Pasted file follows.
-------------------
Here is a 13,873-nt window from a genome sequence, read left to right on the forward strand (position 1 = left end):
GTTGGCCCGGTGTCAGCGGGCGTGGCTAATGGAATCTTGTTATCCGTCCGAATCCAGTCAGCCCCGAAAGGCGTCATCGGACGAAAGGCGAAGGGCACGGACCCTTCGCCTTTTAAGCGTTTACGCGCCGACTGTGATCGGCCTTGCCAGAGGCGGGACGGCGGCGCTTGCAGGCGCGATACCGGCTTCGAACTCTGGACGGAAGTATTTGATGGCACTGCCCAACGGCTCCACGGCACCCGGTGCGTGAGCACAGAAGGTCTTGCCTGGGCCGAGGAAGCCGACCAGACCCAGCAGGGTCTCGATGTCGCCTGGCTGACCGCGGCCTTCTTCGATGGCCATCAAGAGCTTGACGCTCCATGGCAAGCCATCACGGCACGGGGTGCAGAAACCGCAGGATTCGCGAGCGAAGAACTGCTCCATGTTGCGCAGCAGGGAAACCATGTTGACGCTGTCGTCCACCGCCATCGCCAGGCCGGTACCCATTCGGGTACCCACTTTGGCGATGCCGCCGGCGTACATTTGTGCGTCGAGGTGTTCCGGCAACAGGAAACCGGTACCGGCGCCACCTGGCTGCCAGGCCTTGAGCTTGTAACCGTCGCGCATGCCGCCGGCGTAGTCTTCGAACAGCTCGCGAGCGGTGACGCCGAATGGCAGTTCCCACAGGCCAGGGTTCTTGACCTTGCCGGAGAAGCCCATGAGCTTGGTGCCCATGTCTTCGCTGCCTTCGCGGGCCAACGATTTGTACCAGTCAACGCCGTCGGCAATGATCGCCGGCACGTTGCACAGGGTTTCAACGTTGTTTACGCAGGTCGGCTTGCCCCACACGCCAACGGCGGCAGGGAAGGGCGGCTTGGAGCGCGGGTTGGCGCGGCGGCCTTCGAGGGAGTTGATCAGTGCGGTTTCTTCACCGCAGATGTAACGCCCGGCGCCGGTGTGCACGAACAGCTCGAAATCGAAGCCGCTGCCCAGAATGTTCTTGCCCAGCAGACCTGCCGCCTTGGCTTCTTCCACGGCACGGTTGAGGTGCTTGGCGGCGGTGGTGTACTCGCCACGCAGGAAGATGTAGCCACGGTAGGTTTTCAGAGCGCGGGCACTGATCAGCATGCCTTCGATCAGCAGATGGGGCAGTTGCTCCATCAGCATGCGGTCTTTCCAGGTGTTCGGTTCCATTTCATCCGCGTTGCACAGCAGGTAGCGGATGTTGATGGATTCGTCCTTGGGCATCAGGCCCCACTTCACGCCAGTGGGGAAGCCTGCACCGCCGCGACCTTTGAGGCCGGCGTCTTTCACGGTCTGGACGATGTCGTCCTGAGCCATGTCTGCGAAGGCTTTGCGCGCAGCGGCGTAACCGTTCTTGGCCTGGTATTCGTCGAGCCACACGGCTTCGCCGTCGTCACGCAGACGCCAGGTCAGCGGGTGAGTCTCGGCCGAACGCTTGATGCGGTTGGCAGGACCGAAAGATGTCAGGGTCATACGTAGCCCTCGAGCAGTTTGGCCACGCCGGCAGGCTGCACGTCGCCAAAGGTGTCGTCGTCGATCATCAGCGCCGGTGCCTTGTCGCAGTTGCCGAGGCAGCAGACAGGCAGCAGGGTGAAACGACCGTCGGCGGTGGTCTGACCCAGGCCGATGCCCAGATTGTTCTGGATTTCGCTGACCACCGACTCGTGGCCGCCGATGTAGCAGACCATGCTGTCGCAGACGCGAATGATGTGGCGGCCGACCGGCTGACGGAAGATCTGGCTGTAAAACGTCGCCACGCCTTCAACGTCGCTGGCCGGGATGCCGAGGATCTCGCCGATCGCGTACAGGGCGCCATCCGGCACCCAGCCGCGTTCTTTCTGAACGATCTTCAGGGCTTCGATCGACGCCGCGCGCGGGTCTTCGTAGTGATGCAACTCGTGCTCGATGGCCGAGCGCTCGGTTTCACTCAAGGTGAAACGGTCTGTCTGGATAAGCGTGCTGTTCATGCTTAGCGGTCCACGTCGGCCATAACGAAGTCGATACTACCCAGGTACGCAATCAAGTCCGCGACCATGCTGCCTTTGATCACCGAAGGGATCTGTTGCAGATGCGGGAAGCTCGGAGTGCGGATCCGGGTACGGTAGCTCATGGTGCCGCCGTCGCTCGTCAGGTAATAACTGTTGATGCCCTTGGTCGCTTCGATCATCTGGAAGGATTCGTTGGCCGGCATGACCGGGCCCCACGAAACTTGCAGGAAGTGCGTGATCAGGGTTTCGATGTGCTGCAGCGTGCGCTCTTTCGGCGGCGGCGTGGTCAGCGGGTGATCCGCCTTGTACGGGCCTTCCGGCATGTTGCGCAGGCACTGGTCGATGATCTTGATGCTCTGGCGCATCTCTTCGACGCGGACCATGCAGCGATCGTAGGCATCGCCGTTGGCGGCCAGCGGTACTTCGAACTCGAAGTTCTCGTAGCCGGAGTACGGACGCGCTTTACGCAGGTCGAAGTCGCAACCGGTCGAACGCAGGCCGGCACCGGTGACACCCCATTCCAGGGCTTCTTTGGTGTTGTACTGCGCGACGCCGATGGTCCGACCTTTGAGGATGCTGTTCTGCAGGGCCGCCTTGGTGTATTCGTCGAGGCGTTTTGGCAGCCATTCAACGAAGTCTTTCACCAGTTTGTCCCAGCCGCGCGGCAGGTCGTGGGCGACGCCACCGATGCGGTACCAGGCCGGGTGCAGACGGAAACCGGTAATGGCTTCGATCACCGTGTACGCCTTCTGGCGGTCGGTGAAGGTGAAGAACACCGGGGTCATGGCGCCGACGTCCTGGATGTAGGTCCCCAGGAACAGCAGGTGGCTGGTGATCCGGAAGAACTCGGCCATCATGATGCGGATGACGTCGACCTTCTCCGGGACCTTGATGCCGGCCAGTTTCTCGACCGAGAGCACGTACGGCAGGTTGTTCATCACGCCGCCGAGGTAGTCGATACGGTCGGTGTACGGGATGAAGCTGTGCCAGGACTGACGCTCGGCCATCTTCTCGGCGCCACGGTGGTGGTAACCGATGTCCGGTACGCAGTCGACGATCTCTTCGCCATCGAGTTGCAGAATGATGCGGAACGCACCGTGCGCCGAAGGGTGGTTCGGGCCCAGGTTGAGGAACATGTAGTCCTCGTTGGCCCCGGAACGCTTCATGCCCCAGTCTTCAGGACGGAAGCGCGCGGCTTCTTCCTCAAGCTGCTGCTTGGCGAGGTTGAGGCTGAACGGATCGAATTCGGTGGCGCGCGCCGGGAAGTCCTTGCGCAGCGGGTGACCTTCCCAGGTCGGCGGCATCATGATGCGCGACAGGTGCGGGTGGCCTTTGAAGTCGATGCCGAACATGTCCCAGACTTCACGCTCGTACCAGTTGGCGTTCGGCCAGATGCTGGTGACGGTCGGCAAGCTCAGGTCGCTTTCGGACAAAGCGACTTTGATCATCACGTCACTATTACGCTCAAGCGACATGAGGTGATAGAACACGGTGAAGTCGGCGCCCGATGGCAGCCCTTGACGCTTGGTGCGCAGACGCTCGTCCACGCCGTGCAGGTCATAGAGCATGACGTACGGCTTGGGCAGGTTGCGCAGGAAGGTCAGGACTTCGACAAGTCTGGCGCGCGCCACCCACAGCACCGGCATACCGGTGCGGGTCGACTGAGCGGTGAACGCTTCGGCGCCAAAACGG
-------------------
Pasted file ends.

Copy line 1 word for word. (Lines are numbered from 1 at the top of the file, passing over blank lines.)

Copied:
Here is a 13,873-nt window from a genome sequence, read left to right on the forward strand (position 1 = left end):